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250 gal propane tank for smoker questions

post #1 of 17
Thread Starter 
I found a good 250 gal propane tank that i need to pickup on monday. The guy said it still smelled like propane. What do i have to do to get it ready to cut and store in my garage? He wants 100$ for it is that a good price?
post #2 of 17
Thats a great price. I have heard several different ways of cleaning them out from soap and water to gases so I honestly can't answer that part
post #3 of 17
We pull all plug out of the tanks, build big fire, tie rope to tanks, and drag into fire with four wheeler. In turn burn off all paint and propane residue. Then fill with water and cut door, if nasty inside build fire in the tank after door is cut. This is how we did this in the past, no rocket yet. We have been known to do things we should not.
post #4 of 17
No disrespect intended, but If it were me, I might do a little more to ensure it was safe then pulling the plugs and dragging it into a fire. I haven't done this personally, so I am hesitant to offer specific directions, but have heard of multi faceted ways to ensure not only your safety, but the safety of those around you. They included some or all of the following:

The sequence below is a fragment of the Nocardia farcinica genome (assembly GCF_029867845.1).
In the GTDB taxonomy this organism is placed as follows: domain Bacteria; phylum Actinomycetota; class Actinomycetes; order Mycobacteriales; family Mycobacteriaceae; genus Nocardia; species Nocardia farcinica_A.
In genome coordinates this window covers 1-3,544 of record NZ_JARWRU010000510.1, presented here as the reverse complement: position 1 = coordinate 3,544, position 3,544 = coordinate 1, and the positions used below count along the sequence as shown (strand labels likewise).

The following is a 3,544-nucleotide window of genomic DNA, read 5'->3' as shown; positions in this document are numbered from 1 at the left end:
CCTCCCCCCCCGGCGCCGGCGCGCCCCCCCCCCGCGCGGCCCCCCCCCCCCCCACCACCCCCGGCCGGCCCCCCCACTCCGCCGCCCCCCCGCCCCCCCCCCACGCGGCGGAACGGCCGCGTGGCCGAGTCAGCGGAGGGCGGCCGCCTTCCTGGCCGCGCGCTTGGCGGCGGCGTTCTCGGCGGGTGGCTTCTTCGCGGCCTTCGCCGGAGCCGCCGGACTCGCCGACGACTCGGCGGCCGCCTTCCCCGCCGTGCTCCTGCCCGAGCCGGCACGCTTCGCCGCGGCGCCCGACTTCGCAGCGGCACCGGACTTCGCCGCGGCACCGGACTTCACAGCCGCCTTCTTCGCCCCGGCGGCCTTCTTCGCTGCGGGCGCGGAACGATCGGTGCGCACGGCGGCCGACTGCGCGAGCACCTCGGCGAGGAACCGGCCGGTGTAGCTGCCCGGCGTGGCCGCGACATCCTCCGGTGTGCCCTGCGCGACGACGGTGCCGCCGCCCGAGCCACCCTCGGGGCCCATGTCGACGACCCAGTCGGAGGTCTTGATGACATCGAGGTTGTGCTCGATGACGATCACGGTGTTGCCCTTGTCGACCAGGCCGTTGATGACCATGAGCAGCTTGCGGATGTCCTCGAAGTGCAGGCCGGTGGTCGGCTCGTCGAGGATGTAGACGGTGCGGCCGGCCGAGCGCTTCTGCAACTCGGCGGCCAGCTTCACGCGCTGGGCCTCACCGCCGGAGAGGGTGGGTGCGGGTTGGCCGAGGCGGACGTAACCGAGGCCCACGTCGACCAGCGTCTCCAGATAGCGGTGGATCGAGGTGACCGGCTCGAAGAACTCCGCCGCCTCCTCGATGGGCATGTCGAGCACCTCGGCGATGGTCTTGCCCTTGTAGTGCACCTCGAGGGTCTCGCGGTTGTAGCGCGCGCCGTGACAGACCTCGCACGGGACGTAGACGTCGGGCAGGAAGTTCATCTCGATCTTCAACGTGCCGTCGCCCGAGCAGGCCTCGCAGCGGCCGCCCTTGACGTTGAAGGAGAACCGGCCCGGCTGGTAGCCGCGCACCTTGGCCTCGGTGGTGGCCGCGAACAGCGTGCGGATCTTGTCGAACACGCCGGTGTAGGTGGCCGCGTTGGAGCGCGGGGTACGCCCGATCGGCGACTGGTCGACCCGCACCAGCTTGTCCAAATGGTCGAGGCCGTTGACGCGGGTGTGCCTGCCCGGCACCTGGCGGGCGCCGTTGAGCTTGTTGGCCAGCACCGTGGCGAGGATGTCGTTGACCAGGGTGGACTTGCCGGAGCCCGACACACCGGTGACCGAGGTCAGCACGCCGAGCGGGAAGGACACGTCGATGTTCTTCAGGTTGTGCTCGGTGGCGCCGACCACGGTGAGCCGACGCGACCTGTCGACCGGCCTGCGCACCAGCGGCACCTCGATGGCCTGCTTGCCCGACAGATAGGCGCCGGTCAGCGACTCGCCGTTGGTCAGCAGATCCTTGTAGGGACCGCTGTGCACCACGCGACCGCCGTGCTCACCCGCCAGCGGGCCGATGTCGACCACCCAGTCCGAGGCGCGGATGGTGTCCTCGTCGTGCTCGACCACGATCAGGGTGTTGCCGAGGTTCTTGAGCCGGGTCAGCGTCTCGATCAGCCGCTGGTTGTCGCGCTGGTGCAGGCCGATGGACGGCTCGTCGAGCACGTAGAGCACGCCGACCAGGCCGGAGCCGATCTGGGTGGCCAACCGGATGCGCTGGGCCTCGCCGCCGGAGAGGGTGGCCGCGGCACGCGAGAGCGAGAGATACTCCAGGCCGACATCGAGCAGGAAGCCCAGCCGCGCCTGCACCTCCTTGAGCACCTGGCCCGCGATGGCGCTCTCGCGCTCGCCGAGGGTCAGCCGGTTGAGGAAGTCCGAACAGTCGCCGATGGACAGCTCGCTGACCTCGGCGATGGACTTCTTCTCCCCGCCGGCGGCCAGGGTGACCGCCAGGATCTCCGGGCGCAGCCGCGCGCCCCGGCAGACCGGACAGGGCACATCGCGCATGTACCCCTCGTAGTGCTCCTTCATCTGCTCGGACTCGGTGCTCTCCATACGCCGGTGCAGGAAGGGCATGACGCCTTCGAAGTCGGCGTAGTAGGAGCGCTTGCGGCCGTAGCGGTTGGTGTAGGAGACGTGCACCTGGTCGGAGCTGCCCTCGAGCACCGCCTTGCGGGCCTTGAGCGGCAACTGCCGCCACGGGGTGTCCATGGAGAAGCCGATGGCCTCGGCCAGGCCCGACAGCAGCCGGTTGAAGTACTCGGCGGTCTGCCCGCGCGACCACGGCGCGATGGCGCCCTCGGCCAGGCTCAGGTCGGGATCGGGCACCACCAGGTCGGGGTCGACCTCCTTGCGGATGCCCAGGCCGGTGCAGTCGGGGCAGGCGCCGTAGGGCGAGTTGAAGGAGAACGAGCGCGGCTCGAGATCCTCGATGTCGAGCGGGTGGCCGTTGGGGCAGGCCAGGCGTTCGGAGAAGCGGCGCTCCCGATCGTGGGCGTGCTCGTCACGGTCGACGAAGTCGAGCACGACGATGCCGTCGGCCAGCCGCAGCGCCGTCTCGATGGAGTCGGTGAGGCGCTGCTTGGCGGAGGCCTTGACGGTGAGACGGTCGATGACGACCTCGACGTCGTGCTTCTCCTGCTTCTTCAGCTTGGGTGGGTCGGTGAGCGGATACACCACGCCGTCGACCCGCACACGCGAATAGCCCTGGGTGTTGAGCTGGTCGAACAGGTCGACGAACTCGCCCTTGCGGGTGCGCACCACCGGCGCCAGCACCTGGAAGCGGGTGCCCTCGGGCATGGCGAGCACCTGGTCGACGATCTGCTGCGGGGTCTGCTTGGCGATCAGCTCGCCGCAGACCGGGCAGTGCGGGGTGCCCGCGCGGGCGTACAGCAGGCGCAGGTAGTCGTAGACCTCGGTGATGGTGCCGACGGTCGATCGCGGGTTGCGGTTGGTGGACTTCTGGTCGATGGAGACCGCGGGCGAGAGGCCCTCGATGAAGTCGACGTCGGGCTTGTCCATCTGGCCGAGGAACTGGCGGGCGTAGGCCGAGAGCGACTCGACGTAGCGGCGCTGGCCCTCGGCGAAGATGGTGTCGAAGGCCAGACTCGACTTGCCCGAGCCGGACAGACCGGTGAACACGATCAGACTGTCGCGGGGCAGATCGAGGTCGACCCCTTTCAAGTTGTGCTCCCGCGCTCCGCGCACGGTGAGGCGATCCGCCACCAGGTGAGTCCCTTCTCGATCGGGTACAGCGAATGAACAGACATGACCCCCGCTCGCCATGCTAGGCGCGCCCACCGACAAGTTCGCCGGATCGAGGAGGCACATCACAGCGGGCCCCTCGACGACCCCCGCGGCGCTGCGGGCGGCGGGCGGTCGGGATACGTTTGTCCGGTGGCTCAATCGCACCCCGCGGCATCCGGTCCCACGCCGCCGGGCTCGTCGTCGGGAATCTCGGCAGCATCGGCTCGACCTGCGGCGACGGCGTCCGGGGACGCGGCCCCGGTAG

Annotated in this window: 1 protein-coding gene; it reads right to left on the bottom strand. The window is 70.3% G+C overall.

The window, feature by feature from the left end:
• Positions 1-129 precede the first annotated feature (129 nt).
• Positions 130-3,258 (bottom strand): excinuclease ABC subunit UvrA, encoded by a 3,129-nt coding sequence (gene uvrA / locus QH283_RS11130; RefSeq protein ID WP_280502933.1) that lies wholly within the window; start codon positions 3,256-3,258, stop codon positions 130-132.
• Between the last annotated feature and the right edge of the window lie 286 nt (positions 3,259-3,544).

1. Evacuation of any propane left in them. Please remember, propane as a gas is heavier than air, and a tank without plugs can still contain propane, as it will pool in the bottom of the tank or in low spots on the ground. This can be a serious matter if ignited in a confined area (as represented by the inside of a tank)
  2. Filling the tank with water to push more of the gases out of the tank.
  3. The addition of a detergent to cut some of the smell (methyl mercaptan is added to make propane smell, and can coat the insides of the tank to make the smell linger even if no propane exists)
  4. letting the detergent and water slosh around and spill out the top of the tank in the back of a truck as you drive around.
  5. Draining the water
  6. Filling the tank with carbon monoxide by attaching your car (truck) exhaust via shop vac hose to completely fill the tank.